The No. 1 women’s sailing team continued its recent dominance on home waters this weekend, winning the Yale Women’s Intersectional. The No. 1 coed team, meanwhile, came away with fourth-place, sixth-place and ninth-place finishes at three regional regattas over the weekend.
The two squads had different goals in mind this past weekend. The women’s team was intent on avenging a second-place finish last year at its own event. The coed team, however, was focused on its younger team members, sending three underclassmen-led groups to compete.
The women’s victory marked the fourth regatta in a row in this fall season where the team has come out on top. The 18-team field took to the waters of the Long Island Sound on Saturday morning where calm wind early in the day delayed action. When Saturday’s six races concluded, Yale found itself 54 points ahead of No. 2 Boston College.
Yale extended its lead slightly on Sunday, completing the regatta 57 points ahead of BC for a comfortable victory. The Bulldogs’ A division boat was skippered by captain Marlena Fauer ’14, along with Eugenia Custo Greig ’14 as crew, and came in a single point behind first place in the division.
“We had a great weekend,” Fauer said. “We had a hard week of practice due to a lack of wind, but we did not let that hurt our momentum.”
In the regatta’s B division, skipper Morgan Kiss ’15 and crew Amanda Salvesen ’14 dominated the action. The duo topped B division by 45 points.
The women’s consistency was on full display this weekend. Among the 24 races across both divisions, the team finished outside the top five only five times and outside the top 10 just once. For comparison’s sake, second-place BC finished outside the top five thirteen times and outside the top 10 three times.
“I’m definitely very happy with our performance,” Fauer said. “Fall break will give us time to relax as a team because we are sailing the same practice schedule, so we actually have a lot of free time when we normally have classes.”
Yale’s coed team did not come away from the weekend with any new hardware, but the team did get to showcase its underclassmen talent. The weekend was highlighted by a fourth-place outcome at the Captain Hurst Bowl hosted by Dartmouth.
Skipper Ian Barrows ’17 teamed up with crews Charlotte Belling ’16 and Meredith Megarry ’17 on the way to an impressive third-place finish in A division. The difficult lake conditions at Dartmouth did cause some issues for Yale’s B division team, led by skipper Mitchell Kiss ’17 alongside crews Sarah Smith ’15 and Isabelle Rossi de Leon ’17. The group managed an 11th-place finish in B division, which dropped Yale to fourth overall.
The fourth-place result at the Captain Hurst Bowl, which was won by No. 2 Boston College, was a promising finish for the young Yale squad, as many other schools sent upperclassmen teams to the regatta.
“This week we were entered in just a few events so it was a good opportunity for the upperclassmen to get some rest during the long season,” skipper Graham Landy ’15 said. “That meant the freshmen had a great chance to sail some good regattas.”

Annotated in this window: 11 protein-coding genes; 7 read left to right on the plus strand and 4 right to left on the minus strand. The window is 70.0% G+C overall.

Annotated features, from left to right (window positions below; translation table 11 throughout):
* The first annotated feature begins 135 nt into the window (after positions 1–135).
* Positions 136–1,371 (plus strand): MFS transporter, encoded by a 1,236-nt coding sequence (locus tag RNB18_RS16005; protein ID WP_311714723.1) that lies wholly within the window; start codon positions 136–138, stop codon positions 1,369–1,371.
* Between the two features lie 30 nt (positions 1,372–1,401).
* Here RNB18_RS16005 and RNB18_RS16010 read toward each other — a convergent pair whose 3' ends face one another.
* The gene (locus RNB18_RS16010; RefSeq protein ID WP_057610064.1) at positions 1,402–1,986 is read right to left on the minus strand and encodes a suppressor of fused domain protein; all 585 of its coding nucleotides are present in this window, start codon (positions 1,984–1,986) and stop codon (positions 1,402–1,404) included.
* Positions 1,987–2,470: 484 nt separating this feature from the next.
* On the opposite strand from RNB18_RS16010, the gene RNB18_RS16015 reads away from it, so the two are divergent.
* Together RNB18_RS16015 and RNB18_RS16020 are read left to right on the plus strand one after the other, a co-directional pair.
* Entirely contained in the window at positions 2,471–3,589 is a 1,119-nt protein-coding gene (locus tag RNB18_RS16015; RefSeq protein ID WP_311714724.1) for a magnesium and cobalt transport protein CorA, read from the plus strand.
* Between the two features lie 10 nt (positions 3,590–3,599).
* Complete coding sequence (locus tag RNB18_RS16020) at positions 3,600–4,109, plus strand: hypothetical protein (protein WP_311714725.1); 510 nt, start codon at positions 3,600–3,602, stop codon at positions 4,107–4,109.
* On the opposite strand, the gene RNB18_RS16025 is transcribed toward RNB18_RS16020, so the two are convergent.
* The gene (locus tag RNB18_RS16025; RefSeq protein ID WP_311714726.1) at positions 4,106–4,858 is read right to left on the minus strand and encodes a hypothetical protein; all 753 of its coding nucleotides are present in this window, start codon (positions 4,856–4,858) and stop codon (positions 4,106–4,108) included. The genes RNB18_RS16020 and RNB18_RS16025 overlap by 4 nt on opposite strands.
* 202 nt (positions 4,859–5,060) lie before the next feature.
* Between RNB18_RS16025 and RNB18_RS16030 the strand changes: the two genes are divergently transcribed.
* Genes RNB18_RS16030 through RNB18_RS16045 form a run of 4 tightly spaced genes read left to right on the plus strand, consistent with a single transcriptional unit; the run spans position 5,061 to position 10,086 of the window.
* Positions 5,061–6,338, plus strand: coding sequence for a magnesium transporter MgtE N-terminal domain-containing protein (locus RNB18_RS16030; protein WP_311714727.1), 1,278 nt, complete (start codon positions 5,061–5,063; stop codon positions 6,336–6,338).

The coed team was also earned a ninth-place finish at the Great Herring Pond Open at Massachusetts Maritime Academy, as well as a sixth-place result at the Firefly/FJ Invite hosted by MIT.
At the Great Herring Pond Open, skipper Mary Isler ’16 teamed up with crew Clara Robertson ’17 in A division, and the duo earned three top-five finishes out of eight total races. The tandem finished in ninth overall in A division. Duplicating the ninth-place finish was Yale’s B division team made up of skipper Will Feldman ’14 and crew Sanam Rastegar ’16.
The sixth-place overall finish at MIT was buoyed by a third-place performance in A division from skipper Eric Anderson ’16 and crew Megan Valentine ’16. Yale’s B division skipper Henry Lewis ’16 and crew Amelia Dobronyi ’17 struggled to find consistency, finishing 10th.
“Of course it’s important to get as much time on the water as you can and that’s especially true when you’re a rookie,” coed team captain Chris Segerblom ’14 said. “It’s great for them to sail some top-tier events and to give them experience at the highest level.”
Both the women’s and coed squads for Yale entered the weekend with added acclaim. Although both teams were already ranked No. 1 in the prior national rankings, the latest rankings saw Yale receive all 50 first-place votes across the two teams.
Looking ahead, the women’s team will prepare for the Stu Nelson Trophy this weekend at Connecticut College. The event will serve as an important regatta in terms of preparing for Atlantic Coast Championship qualifiers in two weeks.
The coed team will also be back in action this weekend and will use the fall break to prepare for the Hoyt Intersectional at Brown. Landy said that the Hoyt Invitational will be crucial in preparing for the type of boats to be used at the Atlantic Coast Championships, which will take place later in the fall.
“The Hoyt Invitational is held entirely in 420s and we generally have been sailing the Flying Junior dinghies,” Landy said. “We’re trying to perfect our speed and boat handling in [420s] since they will be sailed half the time at the ACCs in the fall.”
Both the coed and women’s teams will get back on the water and return to action on Saturday.